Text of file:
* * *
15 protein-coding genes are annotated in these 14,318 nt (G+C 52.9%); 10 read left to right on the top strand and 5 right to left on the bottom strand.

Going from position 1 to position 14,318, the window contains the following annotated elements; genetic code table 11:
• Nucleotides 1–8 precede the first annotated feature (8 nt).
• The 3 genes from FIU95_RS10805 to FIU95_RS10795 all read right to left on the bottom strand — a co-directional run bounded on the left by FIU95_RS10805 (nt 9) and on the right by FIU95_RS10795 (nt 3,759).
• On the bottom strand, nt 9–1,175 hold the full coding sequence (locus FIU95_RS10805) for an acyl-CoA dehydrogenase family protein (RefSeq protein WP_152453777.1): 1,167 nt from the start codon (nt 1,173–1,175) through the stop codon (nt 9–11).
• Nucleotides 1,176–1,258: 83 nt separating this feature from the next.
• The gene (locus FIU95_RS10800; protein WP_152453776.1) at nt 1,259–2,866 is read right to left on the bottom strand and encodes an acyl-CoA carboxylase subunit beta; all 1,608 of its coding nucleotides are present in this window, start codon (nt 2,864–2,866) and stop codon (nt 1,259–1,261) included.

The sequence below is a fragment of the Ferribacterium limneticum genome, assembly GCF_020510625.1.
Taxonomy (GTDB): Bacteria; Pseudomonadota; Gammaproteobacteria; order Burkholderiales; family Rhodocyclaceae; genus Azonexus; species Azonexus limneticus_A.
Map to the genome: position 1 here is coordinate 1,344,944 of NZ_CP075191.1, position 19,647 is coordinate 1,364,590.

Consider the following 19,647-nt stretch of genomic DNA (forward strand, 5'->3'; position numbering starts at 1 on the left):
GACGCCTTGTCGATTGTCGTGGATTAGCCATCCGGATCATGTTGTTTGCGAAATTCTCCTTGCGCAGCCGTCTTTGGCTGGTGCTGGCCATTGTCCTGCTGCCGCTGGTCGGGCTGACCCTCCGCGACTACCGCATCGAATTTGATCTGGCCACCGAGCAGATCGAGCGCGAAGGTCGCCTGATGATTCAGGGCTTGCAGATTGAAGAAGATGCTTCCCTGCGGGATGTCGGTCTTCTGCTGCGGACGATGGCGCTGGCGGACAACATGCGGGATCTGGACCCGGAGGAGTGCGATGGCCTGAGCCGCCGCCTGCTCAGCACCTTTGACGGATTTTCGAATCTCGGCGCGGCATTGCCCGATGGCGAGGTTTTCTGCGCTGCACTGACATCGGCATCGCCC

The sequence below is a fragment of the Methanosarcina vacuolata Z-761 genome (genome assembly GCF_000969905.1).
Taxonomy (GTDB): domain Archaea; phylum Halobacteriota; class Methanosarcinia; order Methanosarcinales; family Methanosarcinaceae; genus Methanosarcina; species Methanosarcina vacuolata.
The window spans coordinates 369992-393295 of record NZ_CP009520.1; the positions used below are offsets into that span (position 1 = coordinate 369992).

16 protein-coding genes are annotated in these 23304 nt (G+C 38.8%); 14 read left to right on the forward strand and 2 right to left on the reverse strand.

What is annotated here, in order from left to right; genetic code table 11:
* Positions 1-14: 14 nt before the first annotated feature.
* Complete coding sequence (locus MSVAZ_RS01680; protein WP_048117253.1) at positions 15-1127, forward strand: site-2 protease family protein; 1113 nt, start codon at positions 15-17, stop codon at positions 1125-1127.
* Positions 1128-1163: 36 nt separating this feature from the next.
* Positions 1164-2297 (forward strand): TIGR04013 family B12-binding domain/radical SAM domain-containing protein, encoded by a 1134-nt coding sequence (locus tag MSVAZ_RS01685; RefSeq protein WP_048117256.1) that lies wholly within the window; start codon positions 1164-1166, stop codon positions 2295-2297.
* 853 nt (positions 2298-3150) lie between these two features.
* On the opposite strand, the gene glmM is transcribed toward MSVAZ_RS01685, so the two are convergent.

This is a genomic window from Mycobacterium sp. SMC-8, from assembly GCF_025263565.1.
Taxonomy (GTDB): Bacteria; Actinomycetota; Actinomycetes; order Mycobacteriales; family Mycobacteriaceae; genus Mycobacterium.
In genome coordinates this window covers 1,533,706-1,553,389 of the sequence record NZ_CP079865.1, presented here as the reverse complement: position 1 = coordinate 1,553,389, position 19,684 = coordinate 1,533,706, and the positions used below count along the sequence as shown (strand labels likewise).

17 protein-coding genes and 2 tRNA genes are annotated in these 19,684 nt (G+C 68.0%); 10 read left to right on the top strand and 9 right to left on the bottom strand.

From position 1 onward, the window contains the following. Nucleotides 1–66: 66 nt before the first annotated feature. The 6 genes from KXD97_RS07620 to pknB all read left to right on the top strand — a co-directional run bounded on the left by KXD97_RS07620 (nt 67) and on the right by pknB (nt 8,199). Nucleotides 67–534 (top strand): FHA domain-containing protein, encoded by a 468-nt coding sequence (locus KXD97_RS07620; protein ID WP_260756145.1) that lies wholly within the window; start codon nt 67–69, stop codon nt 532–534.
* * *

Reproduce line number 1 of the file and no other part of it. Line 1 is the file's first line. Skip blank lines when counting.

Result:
15 protein-coding genes are annotated in these 14,318 nt (G+C 52.9%); 10 read left to right on the top strand and 5 right to left on the bottom strand.